A turf war

Shannon O'Toole

As you visit towns across the North Shore, athletic field quality may not be the first thought on your mind. However, as a year round athlete it’s on mine. If perchance you happen across a perfectly kept field, it is most likely synthetic grass. Almost every athlete is aware of the debate between turf and grass. You may even have your own preference. During every season and every time of day turf fields have proved themselves practical, and this article will tell you why HWRHS would benefit from the safety and profit of a turf field.


Varsity athletes of HWRHS can be found almost constantly on the game field during fall and spring seasons. As they cross the field on game day, they walk organized and proud but with their head downs. Their eyes analyzing their every step so as not to slip in the quick sinking mud created by last weeks rain or twist an ankle in a deep hole emerging from the unknown. Our school field may be called grass, but with the New England weather conditions combined wit hard working athletes, it has become not much more than a mud pit filled with random and dangerous craters.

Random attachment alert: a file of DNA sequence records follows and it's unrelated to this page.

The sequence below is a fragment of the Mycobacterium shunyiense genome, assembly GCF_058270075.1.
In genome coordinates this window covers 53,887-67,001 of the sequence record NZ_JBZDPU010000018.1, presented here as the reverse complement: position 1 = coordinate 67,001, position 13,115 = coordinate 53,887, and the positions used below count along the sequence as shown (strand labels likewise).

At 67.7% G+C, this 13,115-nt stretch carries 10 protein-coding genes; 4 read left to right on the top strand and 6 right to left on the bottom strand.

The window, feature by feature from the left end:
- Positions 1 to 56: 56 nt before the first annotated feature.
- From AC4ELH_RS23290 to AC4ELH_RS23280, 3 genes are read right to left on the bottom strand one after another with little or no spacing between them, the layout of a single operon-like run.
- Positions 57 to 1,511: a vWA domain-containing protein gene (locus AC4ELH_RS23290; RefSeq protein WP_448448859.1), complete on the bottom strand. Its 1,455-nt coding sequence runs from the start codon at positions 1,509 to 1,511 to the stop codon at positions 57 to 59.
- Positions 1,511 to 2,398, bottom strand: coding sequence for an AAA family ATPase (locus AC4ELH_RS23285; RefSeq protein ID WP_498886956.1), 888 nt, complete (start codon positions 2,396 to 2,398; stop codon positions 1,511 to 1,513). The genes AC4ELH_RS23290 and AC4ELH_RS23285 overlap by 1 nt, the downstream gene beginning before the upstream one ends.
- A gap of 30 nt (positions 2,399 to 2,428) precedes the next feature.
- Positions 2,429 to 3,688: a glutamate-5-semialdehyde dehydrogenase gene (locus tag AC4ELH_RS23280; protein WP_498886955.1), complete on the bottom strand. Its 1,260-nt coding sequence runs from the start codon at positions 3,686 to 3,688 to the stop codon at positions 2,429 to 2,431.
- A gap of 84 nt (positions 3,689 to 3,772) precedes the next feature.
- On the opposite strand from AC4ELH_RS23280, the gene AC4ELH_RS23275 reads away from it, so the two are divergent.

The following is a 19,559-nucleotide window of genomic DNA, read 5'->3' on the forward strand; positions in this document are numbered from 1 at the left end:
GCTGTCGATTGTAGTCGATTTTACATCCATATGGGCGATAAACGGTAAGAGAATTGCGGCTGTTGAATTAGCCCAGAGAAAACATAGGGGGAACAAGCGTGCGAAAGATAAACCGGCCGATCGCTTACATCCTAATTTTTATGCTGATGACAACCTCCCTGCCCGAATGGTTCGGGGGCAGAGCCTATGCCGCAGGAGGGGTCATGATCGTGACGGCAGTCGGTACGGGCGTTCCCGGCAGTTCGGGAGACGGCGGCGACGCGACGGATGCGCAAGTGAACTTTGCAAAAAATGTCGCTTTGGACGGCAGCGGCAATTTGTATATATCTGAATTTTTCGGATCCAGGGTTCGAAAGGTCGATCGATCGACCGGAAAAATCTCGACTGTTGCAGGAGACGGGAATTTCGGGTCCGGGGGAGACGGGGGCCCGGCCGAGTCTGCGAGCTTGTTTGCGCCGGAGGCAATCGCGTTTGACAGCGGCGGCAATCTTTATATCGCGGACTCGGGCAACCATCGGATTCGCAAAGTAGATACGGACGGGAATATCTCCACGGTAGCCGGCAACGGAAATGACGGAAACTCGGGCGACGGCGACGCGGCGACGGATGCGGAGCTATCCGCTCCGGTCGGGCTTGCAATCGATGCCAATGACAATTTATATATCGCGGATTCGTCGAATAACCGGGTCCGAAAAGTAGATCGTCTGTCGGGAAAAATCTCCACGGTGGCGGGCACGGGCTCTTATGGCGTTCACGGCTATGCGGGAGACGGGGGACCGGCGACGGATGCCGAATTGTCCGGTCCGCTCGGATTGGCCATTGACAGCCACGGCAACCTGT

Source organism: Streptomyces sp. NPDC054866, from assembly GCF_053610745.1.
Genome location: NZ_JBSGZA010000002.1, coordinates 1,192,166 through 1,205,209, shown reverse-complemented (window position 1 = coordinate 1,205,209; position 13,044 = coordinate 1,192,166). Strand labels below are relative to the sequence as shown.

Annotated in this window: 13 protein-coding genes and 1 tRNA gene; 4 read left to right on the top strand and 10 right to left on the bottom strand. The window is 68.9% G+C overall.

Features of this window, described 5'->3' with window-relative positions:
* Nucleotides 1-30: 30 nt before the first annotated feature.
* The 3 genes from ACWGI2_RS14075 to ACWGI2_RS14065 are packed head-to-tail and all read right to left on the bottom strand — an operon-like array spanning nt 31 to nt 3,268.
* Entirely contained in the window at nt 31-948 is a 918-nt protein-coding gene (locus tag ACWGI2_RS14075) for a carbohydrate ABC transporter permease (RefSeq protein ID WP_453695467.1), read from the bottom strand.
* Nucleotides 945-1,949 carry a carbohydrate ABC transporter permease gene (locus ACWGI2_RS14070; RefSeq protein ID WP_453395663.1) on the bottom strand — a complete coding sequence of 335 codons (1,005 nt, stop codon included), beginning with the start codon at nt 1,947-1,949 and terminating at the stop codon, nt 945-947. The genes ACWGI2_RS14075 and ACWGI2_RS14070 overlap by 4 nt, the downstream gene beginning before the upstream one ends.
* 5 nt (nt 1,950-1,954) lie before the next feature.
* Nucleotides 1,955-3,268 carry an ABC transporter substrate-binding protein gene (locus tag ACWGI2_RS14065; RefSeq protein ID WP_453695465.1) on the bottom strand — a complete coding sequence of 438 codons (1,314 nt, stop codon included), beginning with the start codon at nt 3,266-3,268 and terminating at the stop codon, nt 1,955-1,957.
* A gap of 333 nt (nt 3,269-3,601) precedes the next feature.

When you picture playing on a grass field you may see Fenway Park’s perfectly maintained grass: trimmed lawn, bright green grass, and a comfortably soft texture. Our “grass” field pales in comparison. By no fault or lack of effort by the school of course, overuse has led to horrible conditions. This is an important reason why we must advocate as a community for a turf field. Turf fields are always intact, regardless of weather or amount of use.


The girls varsity soccer team had five canceled games this year due to trying to save what is left of field conditions. Unlike grass, turf fields do not become slippery or ruined during rain or New England weather. On the topic of rain, water itself presents another problem. Every summer in town you may witness the “WATER BAN” signs, but do you ever think further about the consequences this may have on our own high school playing field?


This brings me to my third argument: money. To upkeep a playing field, requires constant maintenance. If you can imagine your own lawn, you know the constant, watering, weeding, and cutting it takes. Now add a larger square footage, constant use, and the need for accurate sports lines. Admittedly the cost of a turf field may originally create a blow to the budget, but in the long run of the turf field will be beneficial and profitable.


Turf fields means renting out space. This has already become profitable in our neighboring town of Ipswich. The cost of a maintaining a grass field is an ongoing expense, whereas after the initial cost of turf it will pay for itself. Turf fields have proved themselves beneficial in high school and professional settings. It is time we bring a turf advantage to the convenience of our home field.